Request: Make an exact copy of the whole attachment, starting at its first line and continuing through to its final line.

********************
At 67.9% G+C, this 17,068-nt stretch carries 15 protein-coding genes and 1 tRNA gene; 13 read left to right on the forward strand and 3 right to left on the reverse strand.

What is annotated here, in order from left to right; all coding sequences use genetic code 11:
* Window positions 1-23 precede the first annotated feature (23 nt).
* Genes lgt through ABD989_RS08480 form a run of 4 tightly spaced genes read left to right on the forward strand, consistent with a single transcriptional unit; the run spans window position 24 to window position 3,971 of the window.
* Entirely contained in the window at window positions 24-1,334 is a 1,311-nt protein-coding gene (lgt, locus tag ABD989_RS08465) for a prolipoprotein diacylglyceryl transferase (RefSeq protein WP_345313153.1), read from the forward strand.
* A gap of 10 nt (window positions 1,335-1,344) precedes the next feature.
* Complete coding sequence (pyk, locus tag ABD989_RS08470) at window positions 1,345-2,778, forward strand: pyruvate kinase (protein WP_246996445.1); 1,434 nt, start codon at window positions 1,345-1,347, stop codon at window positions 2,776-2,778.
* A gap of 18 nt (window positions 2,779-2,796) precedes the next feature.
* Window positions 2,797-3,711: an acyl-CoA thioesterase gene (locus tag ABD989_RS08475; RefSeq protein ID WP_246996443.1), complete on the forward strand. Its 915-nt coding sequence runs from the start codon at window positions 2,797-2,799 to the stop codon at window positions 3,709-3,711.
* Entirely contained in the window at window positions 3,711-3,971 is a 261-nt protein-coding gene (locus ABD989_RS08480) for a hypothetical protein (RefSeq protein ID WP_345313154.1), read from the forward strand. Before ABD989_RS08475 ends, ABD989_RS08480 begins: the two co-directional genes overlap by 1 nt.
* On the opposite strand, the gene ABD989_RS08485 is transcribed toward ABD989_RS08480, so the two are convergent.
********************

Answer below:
At 67.9% G+C, this 17,068-nt stretch carries 15 protein-coding genes and 1 tRNA gene; 13 read left to right on the forward strand and 3 right to left on the reverse strand.

What is annotated here, in order from left to right; all coding sequences use genetic code 11:
* Window positions 1-23 precede the first annotated feature (23 nt).
* Genes lgt through ABD989_RS08480 form a run of 4 tightly spaced genes read left to right on the forward strand, consistent with a single transcriptional unit; the run spans window position 24 to window position 3,971 of the window.
* Entirely contained in the window at window positions 24-1,334 is a 1,311-nt protein-coding gene (lgt, locus tag ABD989_RS08465) for a prolipoprotein diacylglyceryl transferase (RefSeq protein WP_345313153.1), read from the forward strand.
* A gap of 10 nt (window positions 1,335-1,344) precedes the next feature.
* Complete coding sequence (pyk, locus tag ABD989_RS08470) at window positions 1,345-2,778, forward strand: pyruvate kinase (protein WP_246996445.1); 1,434 nt, start codon at window positions 1,345-1,347, stop codon at window positions 2,776-2,778.
* A gap of 18 nt (window positions 2,779-2,796) precedes the next feature.
* Window positions 2,797-3,711: an acyl-CoA thioesterase gene (locus tag ABD989_RS08475; RefSeq protein ID WP_246996443.1), complete on the forward strand. Its 915-nt coding sequence runs from the start codon at window positions 2,797-2,799 to the stop codon at window positions 3,709-3,711.
* Entirely contained in the window at window positions 3,711-3,971 is a 261-nt protein-coding gene (locus ABD989_RS08480) for a hypothetical protein (RefSeq protein ID WP_345313154.1), read from the forward strand. Before ABD989_RS08475 ends, ABD989_RS08480 begins: the two co-directional genes overlap by 1 nt.
* On the opposite strand, the gene ABD989_RS08485 is transcribed toward ABD989_RS08480, so the two are convergent.